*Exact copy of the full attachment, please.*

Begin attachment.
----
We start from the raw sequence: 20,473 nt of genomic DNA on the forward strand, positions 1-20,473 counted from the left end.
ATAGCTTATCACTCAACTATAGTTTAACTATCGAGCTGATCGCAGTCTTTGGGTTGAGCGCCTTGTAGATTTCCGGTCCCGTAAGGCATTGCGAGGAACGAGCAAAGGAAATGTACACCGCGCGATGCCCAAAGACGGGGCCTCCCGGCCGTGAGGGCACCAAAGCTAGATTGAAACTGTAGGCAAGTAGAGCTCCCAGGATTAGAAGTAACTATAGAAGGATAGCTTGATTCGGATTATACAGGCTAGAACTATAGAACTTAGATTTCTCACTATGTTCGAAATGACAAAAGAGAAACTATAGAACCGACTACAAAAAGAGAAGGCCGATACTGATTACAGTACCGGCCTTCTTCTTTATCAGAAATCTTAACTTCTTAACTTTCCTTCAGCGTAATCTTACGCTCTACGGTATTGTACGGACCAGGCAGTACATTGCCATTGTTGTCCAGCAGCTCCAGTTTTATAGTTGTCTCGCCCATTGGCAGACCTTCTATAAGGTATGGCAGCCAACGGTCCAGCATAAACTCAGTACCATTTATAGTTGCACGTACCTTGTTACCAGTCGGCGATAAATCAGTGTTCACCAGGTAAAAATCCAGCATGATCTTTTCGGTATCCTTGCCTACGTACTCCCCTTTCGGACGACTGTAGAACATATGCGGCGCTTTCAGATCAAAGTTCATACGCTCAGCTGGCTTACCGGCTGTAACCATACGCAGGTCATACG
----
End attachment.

We start from the raw sequence: 20,473 nt of genomic DNA on the forward strand, positions 1-20,473 counted from the left end.
ATAGCTTATCACTCAACTATAGTTTAACTATCGAGCTGATCGCAGTCTTTGGGTTGAGCGCCTTGTAGATTTCCGGTCCCGTAAGGCATTGCGAGGAACGAGCAAAGGAAATGTACACCGCGCGATGCCCAAAGACGGGGCCTCCCGGCCGTGAGGGCACCAAAGCTAGATTGAAACTGTAGGCAAGTAGAGCTCCCAGGATTAGAAGTAACTATAGAAGGATAGCTTGATTCGGATTATACAGGCTAGAACTATAGAACTTAGATTTCTCACTATGTTCGAAATGACAAAAGAGAAACTATAGAACCGACTACAAAAAGAGAAGGCCGATACTGATTACAGTACCGGCCTTCTTCTTTATCAGAAATCTTAACTTCTTAACTTTCCTTCAGCGTAATCTTACGCTCTACGGTATTGTACGGACCAGGCAGTACATTGCCATTGTTGTCCAGCAGCTCCAGTTTTATAGTTGTCTCGCCCATTGGCAGACCTTCTATAAGGTATGGCAGCCAACGGTCCAGCATAAACTCAGTACCATTTATAGTTGCACGTACCTTGTTACCAGTCGGCGATAAATCAGTGTTCACCAGGTAAAAATCCAGCATGATCTTTTCGGTATCCTTGCCTACGTACTCCCCTTTCGGACGACTGTAGAACATATGCGGCGCTTTCAGATCAAAGTTCATACGCTCAGCTGGCTTACCGGCTGTAACCATACGCAGGTCATACG